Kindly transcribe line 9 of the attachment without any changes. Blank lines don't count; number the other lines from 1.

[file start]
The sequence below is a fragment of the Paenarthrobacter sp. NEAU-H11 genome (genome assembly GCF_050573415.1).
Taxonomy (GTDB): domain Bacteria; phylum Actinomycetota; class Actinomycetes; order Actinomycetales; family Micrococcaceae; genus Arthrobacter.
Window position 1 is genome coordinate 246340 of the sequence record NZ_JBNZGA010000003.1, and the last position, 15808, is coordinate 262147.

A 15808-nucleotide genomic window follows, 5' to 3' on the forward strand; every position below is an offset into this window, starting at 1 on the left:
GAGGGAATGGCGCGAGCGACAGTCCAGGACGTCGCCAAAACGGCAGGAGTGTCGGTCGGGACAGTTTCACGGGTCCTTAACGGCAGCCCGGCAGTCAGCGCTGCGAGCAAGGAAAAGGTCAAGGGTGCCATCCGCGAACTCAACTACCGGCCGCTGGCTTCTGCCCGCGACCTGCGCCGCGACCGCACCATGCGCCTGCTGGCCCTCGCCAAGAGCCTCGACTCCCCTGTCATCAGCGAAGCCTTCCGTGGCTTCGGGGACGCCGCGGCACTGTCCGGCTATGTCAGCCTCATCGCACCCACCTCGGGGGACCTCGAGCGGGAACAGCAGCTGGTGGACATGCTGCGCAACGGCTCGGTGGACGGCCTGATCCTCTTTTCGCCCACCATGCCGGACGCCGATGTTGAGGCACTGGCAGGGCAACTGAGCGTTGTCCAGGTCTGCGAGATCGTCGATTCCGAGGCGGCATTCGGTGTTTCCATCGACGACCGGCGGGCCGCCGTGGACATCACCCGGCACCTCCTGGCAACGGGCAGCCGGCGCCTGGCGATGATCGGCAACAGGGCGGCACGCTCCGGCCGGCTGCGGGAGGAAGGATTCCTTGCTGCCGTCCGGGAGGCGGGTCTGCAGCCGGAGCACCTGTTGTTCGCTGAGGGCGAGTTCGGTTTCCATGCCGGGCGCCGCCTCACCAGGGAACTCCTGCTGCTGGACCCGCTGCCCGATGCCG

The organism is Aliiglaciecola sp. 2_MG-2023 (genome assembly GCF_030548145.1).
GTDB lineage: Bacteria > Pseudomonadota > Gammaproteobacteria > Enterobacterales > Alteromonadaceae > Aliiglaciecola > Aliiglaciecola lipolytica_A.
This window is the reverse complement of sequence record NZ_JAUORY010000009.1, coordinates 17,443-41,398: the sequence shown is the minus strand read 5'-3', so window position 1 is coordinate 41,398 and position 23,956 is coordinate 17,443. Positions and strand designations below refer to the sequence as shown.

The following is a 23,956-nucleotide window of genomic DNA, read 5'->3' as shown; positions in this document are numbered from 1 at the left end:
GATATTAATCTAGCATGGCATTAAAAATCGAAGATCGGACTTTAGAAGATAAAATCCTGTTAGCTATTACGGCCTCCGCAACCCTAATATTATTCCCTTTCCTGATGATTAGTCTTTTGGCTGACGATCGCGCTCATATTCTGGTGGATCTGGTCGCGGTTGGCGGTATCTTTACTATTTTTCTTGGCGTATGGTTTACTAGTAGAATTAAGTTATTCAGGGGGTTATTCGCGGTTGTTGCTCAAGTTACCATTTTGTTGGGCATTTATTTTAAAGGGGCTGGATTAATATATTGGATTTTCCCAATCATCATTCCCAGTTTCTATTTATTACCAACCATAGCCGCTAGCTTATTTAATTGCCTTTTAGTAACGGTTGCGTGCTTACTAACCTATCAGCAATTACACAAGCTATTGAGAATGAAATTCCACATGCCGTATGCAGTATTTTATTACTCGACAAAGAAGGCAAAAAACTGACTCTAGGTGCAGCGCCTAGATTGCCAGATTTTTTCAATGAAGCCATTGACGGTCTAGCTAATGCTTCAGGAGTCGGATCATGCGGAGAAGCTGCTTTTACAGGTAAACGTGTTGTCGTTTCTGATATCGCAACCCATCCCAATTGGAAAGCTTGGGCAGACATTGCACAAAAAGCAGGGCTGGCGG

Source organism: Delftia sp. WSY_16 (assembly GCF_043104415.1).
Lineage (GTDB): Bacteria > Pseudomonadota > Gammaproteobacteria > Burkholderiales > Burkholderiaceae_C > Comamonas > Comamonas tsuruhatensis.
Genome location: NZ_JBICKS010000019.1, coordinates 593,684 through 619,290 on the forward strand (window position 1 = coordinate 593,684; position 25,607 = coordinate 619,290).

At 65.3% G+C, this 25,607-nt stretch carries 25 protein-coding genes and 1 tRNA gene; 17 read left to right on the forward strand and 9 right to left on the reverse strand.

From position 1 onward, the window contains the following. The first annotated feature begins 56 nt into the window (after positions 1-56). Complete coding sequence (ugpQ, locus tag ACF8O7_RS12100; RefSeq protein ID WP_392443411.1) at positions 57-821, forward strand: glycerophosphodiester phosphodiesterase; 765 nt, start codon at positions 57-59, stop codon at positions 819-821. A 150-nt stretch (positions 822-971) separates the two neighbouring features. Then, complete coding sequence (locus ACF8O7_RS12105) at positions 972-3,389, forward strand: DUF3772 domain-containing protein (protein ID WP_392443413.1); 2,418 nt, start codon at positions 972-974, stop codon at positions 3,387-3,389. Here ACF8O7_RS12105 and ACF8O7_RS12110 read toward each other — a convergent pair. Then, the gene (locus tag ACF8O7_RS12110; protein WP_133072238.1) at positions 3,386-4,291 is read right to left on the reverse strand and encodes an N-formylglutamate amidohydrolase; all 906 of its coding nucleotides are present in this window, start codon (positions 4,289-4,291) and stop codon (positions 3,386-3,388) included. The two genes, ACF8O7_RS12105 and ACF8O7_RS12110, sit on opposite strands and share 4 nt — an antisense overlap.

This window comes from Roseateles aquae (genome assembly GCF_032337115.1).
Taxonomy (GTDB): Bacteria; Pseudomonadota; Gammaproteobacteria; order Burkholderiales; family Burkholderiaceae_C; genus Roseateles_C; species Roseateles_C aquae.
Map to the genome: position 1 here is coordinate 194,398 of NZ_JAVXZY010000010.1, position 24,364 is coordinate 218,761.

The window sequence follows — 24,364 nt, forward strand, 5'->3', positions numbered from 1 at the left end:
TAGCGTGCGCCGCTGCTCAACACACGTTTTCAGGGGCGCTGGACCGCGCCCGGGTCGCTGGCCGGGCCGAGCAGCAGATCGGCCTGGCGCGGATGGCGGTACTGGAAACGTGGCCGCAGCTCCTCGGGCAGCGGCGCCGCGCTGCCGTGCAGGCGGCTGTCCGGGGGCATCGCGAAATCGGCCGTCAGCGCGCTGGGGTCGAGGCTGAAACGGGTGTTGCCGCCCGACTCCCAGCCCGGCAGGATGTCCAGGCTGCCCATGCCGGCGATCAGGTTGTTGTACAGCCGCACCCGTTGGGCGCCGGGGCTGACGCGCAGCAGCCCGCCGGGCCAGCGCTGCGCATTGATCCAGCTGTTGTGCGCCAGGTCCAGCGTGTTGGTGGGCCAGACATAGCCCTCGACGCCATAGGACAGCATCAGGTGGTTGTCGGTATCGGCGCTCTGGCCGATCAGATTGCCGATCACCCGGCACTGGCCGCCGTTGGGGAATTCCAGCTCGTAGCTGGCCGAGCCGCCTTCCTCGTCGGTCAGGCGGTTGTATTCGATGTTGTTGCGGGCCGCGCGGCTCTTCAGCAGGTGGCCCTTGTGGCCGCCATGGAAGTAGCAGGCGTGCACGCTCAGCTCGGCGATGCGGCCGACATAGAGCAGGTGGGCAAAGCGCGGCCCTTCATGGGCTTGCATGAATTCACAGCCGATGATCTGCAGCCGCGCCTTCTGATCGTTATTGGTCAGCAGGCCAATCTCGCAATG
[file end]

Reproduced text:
The following is a 23,956-nucleotide window of genomic DNA, read 5'->3' as shown; positions in this document are numbered from 1 at the left end: